University of Alabama at Birmingham

Gorgas Case 2014-06

Universidad Peruana Cayetano Heredia
The following patient was seen by Course participants in the outpatient clinic of the Tropical Medicine Institute in Lima.
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History: 39-year-old male with a 5-year history of multiple sinus tracts in the left foot. An initial small painless ulcer on the sole of the left foot drained yellowish grains up to twice per week. No history of trauma. Two years before admission more sinus tracts developed on the dorsal, medial, and lateral aspects of the foot. The foot was painful with progressive inability to weight bear or walk. Sporadic episodes of fever predominantly at night but no weight loss were reported. 15 months earlier, after a biopsy at an outside hospital that was unavailable for review, a presumptive diagnosis of tuberculosis was made and the patient was treated with anti-TB drugs for 8 months with no improvement. More recently, he noticed more pain and extension of the sinus tracts to the upper part of the foot.

Epidemiology: Born and lives in Huánuco in the Andean highlands where he is a farmer. No alcohol, tobacco or illicit drug use. No risk factors for STDs. No known TB exposure.

Physical Examination: Afebrile; no lymphadenopathy or splenomegaly; otherwise unremarkable except for the findings in the left foot. Foot was non-tender and was not warm. Lateral [Image A], medial [Image B], and plantar [Image C] views of the foot are shown.

Laboratory Results: Hb: 13; WBC 7500 (N: 70%, L: 28%, E: 1%, M: 1%, Baso: 0%); Cr: 0.8; BUN 40. Chest x-ray normal. Left foot x-ray [Image D] and grains from sinus tracts [Image E] are shown.
Diagnosis: Botryomycosis due to Staphylococcus aureus.
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Discussion: The foot x-rays were reviewed with a bone radiologist and were normal. A culture of one of the yellow grains grew S. aureus, methicillin-sensitive. Fungal, and mycobacterial cultures were negative. Grossly the granules of botryomycosis are yellowish-white and 1-3 mm in diameter. A low power view of the biopsy [Image F] shows many blue stained granules in the center that are aggregates of cocciform bacteria together with scattered micro-abscesses with pus and sinuses (because of pus moving between micro-abscesses). A higher magnification of one of the granules [Image G] shows intense eosinophilic reaction between the granules (so-called Splendore-Hoeppli phenomenon). Ziehl-Neelsen, Grocott and gram stain of the biopsy were negative for Nocardia and fungus. Splendore-Hoeppli phenomenon (asteroid bodies) is the in vivo formation of intensely eosinophilic material (radiate, star-like, asteroid or club-shaped configurations) around microorganisms (may be fungi, bacteria and parasites) or biologically inert substances. The fungal infections include sporotrichosis, pityrosporum folliculitis, zygomycosis, candidiasis, aspergillosis and blastomycosis. The bacterial infections include botryomycosi and nocardiosis. The Splendore-Hoeppli reaction material comprises antigen-antibody complex, tissue debris and fibrin. If this were a mycetoma in Perú, one would expect to see distinct hyphae inside the black granules characteristic of Madurella mycetomatis or a related fungus. In actinomycetoma a silver stain would demonstrate very thin filamentous bacteria and a gram stain of the grains would show gram-positive bacteria.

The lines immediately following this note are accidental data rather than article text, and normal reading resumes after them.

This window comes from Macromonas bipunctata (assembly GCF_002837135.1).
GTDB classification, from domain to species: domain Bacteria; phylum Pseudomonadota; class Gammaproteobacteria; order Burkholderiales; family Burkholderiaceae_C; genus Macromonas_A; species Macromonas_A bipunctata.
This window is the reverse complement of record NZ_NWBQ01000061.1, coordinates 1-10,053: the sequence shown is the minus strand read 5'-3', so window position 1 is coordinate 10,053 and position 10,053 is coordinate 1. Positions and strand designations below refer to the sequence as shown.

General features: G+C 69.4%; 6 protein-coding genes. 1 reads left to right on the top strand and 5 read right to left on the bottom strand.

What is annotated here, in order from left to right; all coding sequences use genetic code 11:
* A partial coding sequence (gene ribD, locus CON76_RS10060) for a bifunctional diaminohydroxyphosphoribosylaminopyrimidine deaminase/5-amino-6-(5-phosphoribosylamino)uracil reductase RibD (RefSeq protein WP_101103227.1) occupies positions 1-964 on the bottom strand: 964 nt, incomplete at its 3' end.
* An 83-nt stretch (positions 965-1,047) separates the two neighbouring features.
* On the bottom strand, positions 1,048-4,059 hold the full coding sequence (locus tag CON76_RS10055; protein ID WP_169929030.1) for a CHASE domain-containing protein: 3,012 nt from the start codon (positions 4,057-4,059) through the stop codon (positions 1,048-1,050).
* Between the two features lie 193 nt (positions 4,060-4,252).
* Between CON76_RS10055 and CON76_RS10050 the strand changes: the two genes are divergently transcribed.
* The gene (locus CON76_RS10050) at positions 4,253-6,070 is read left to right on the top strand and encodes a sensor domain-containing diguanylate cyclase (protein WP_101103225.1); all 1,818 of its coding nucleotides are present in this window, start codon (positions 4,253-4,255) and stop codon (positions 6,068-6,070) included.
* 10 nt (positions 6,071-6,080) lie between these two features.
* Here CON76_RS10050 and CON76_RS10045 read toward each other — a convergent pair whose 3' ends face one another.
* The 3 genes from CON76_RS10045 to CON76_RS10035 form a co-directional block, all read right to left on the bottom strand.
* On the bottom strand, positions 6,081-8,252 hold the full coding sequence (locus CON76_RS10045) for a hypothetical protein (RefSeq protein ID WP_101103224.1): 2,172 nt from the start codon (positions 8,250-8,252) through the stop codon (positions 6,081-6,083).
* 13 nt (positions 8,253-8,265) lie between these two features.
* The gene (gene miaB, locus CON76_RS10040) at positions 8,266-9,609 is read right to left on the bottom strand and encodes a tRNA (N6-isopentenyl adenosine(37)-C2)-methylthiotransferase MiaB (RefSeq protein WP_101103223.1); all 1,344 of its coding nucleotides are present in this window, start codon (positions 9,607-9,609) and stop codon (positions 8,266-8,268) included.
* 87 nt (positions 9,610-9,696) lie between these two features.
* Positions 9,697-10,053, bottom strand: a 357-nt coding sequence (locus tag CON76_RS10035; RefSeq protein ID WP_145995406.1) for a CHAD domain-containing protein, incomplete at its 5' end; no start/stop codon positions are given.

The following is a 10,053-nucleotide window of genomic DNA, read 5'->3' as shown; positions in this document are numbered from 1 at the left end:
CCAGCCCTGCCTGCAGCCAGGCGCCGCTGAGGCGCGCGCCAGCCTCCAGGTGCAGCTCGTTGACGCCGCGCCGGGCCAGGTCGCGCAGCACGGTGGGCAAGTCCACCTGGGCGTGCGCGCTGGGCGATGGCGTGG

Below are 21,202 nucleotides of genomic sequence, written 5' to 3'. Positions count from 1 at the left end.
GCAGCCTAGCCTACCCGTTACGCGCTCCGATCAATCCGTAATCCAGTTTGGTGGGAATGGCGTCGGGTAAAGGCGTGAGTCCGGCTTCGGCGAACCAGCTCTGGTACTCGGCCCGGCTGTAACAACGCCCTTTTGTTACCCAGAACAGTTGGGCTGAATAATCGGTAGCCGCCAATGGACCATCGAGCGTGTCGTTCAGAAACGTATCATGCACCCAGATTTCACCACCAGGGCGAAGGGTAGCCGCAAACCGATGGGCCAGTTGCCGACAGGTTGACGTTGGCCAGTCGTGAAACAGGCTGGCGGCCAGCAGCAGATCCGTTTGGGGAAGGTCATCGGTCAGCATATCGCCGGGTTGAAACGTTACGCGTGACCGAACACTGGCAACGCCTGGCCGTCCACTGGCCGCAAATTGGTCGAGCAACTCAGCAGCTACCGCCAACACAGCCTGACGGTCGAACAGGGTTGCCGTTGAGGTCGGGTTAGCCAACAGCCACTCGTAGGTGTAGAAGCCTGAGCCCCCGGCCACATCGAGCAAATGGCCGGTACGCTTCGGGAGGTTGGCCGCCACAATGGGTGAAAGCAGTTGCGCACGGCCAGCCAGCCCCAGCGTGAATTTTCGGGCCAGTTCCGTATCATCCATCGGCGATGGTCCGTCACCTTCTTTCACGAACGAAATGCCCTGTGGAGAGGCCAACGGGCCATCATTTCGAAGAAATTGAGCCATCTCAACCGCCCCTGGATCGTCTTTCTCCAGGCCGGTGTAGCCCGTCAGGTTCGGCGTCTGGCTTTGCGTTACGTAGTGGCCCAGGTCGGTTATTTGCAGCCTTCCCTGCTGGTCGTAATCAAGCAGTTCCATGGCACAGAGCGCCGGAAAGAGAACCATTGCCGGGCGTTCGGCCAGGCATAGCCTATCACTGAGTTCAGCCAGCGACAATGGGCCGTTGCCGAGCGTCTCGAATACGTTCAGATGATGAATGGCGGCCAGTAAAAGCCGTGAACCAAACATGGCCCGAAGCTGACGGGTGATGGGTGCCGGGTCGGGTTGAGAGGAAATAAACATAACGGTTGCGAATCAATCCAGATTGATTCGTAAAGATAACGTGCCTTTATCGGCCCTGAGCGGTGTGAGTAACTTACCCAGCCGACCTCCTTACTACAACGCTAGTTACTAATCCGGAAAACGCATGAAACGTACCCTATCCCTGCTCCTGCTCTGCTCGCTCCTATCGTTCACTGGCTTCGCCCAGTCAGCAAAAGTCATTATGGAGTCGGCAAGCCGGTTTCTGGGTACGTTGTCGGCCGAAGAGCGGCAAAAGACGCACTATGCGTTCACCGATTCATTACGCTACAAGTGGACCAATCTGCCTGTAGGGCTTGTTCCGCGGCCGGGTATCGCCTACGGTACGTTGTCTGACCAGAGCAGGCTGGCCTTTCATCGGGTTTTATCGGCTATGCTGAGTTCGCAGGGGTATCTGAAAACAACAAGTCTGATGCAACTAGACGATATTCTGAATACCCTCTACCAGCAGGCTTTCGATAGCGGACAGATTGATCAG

Botryomycosis is an uncommon chronic bacterial infection with a global distribution in the tropics and non-tropics that is characterized by a granulomatous inflammatory response to bacterial pathogens [recent review Clin Dermatol. 2012 Jul-Aug;30(4):397-402]. The disease is characterized by the presence of granules containing a central mass of bacteria within an area of pus. In the tropics, clinically and histologically, botryomycosis can mimic both eumycetoma (Madura foot) [see Gorgas Case 2002-04] due to fungal etiologies (black grains) as well as actinomycetoma due to bacteria (Nocardia, Actinomadura [red grains], or Streptomyces [white/yellow grains]). Had the purulent lesion presented to us without the granule formation, other possible diagnoses would have included TB, sporotrichosis, malignancy or chronic osteomyelitis. Other uncommon subcutaneous mycoses include chromomycosis and lobomycosis. Up to one-third of cases of botryomycosis present with only deep visceral involvement, usually in debilitated patients.

Until Staphylococcus aureus was cultured from lesions in 1919, botryomycosis was believed to be fungal in nature, hence the name. The infection is uncommon but no specific incidence data is available. The literature consists of about 200 case reports and no large case series, but we have seen at least 5 cases in recent years suggesting it is not as rare as the numbers in the published literature. Staphylococcus aureus causes the majority of infections, followed by Pseudomonas aeruginosa and then a long list of other bacteria including Propionibacterium. Pathogenesis is not clear but limited animal work suggests that it is related to bacterial strain, inoculum of bacteria, and perhaps host immune response. The frequent findings of intracellular bacteria suggest a host immune defect. Most of the individual case reports have been in individuals with impaired T-cell immunity of one sort or another, including HIV infection as well as those with diabetes as well as liver disease, but again there are no systematic incidence studies. One of the cases we have seen was HTLV-1 positive. Visceral cases have been reported.

Our patient has responded well over several weeks to a combination of clindamycin and cotrimoxazole with decreased pain and cessation of drainage and granules from the sinus tract. There are no clinical trials to guide therapy or duration, so we will follow the clinical response but treat for at least a year. Debridement is sometimes necessary in non-responders.